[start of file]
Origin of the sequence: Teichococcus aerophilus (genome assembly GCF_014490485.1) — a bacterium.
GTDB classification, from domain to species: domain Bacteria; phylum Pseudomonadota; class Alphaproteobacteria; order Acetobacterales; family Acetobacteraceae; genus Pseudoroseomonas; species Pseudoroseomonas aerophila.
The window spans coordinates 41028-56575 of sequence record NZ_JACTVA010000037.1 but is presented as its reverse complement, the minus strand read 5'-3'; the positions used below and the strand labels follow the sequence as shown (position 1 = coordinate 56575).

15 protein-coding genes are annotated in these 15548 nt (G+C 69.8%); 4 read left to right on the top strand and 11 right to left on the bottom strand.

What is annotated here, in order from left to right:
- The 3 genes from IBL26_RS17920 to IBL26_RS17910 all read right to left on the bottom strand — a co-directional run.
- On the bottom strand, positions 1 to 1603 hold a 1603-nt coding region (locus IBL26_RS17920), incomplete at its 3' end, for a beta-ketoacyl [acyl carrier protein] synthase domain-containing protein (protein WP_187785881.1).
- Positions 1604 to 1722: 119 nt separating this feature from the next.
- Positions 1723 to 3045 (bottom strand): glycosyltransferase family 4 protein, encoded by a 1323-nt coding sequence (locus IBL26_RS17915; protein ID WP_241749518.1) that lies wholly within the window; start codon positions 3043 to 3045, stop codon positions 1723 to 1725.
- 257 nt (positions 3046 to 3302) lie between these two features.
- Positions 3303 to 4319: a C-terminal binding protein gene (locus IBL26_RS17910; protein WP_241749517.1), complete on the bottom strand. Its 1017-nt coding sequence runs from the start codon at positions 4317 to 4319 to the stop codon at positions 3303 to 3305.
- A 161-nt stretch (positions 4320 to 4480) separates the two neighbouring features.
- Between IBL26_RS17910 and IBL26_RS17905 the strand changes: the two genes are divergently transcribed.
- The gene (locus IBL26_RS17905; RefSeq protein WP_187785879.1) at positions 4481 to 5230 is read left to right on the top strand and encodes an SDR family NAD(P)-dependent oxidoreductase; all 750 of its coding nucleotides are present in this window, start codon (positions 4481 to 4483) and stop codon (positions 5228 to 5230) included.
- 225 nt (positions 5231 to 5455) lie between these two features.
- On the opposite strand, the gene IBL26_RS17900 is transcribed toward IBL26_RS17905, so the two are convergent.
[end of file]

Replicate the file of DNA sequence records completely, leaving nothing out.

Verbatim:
Origin of the sequence: Teichococcus aerophilus (genome assembly GCF_014490485.1) — a bacterium.
GTDB classification, from domain to species: domain Bacteria; phylum Pseudomonadota; class Alphaproteobacteria; order Acetobacterales; family Acetobacteraceae; genus Pseudoroseomonas; species Pseudoroseomonas aerophila.
The window spans coordinates 41028-56575 of sequence record NZ_JACTVA010000037.1 but is presented as its reverse complement, the minus strand read 5'-3'; the positions used below and the strand labels follow the sequence as shown (position 1 = coordinate 56575).

15 protein-coding genes are annotated in these 15548 nt (G+C 69.8%); 4 read left to right on the top strand and 11 right to left on the bottom strand.

What is annotated here, in order from left to right:
- The 3 genes from IBL26_RS17920 to IBL26_RS17910 all read right to left on the bottom strand — a co-directional run.
- On the bottom strand, positions 1 to 1603 hold a 1603-nt coding region (locus IBL26_RS17920), incomplete at its 3' end, for a beta-ketoacyl [acyl carrier protein] synthase domain-containing protein (protein WP_187785881.1).
- Positions 1604 to 1722: 119 nt separating this feature from the next.
- Positions 1723 to 3045 (bottom strand): glycosyltransferase family 4 protein, encoded by a 1323-nt coding sequence (locus IBL26_RS17915; protein ID WP_241749518.1) that lies wholly within the window; start codon positions 3043 to 3045, stop codon positions 1723 to 1725.
- 257 nt (positions 3046 to 3302) lie between these two features.
- Positions 3303 to 4319: a C-terminal binding protein gene (locus IBL26_RS17910; protein WP_241749517.1), complete on the bottom strand. Its 1017-nt coding sequence runs from the start codon at positions 4317 to 4319 to the stop codon at positions 3303 to 3305.
- A 161-nt stretch (positions 4320 to 4480) separates the two neighbouring features.
- Between IBL26_RS17910 and IBL26_RS17905 the strand changes: the two genes are divergently transcribed.
- The gene (locus IBL26_RS17905; RefSeq protein WP_187785879.1) at positions 4481 to 5230 is read left to right on the top strand and encodes an SDR family NAD(P)-dependent oxidoreductase; all 750 of its coding nucleotides are present in this window, start codon (positions 4481 to 4483) and stop codon (positions 5228 to 5230) included.
- 225 nt (positions 5231 to 5455) lie between these two features.
- On the opposite strand, the gene IBL26_RS17900 is transcribed toward IBL26_RS17905, so the two are convergent.